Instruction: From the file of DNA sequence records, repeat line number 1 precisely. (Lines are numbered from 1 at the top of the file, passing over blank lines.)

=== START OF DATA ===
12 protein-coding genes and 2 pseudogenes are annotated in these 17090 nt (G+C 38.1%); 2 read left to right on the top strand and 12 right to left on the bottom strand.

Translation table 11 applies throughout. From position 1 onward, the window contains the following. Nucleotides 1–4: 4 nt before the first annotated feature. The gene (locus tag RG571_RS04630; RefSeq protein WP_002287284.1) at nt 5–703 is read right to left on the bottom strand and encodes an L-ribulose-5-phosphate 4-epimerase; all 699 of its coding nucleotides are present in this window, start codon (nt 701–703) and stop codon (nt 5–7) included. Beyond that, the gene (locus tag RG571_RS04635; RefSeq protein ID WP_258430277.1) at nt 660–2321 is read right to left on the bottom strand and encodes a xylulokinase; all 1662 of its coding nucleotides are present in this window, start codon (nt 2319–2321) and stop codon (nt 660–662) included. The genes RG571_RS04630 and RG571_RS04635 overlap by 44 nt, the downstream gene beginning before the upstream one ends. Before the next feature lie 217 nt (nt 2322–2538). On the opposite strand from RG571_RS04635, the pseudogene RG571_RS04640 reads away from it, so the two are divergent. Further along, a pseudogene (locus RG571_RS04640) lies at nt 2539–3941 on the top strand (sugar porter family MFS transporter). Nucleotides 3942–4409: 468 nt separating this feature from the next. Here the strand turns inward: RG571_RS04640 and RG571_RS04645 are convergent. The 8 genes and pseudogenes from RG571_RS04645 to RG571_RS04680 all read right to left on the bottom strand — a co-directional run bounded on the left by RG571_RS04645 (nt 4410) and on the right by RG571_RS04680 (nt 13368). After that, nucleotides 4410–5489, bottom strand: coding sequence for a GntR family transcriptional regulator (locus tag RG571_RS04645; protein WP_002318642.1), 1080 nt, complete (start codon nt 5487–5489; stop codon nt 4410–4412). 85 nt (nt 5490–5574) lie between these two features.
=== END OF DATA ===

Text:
12 protein-coding genes and 2 pseudogenes are annotated in these 17090 nt (G+C 38.1%); 2 read left to right on the top strand and 12 right to left on the bottom strand.